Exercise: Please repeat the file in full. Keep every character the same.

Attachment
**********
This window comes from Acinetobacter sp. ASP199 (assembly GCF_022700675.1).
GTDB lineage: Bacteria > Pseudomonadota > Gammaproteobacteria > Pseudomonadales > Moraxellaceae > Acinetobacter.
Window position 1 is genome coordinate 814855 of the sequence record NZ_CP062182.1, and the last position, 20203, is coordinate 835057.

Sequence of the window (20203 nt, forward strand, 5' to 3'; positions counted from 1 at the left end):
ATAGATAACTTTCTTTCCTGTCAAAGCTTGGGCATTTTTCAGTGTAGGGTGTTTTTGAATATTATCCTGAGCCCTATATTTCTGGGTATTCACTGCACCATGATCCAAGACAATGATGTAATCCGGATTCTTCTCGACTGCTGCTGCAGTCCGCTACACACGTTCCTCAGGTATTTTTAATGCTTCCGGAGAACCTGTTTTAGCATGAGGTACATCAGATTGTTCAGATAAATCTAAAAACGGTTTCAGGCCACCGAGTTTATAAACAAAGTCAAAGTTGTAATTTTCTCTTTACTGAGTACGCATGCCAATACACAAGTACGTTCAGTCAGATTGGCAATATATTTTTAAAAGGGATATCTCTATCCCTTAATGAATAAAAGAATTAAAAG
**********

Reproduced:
This window comes from Acinetobacter sp. ASP199 (assembly GCF_022700675.1).
GTDB lineage: Bacteria > Pseudomonadota > Gammaproteobacteria > Pseudomonadales > Moraxellaceae > Acinetobacter.
Window position 1 is genome coordinate 814855 of the sequence record NZ_CP062182.1, and the last position, 20203, is coordinate 835057.

Sequence of the window (20203 nt, forward strand, 5' to 3'; positions counted from 1 at the left end):
ATAGATAACTTTCTTTCCTGTCAAAGCTTGGGCATTTTTCAGTGTAGGGTGTTTTTGAATATTATCCTGAGCCCTATATTTCTGGGTATTCACTGCACCATGATCCAAGACAATGATGTAATCCGGATTCTTCTCGACTGCTGCTGCAGTCCGCTACACACGTTCCTCAGGTATTTTTAATGCTTCCGGAGAACCTGTTTTAGCATGAGGTACATCAGATTGTTCAGATAAATCTAAAAACGGTTTCAGGCCACCGAGTTTATAAACAAAGTCAAAGTTGTAATTTTCTCTTTACTGAGTACGCATGCCAATACACAAGTACGTTCAGTCAGATTGGCAATATATTTTTAAAAGGGATATCTCTATCCCTTAATGAATAAAAGAATTAAAAG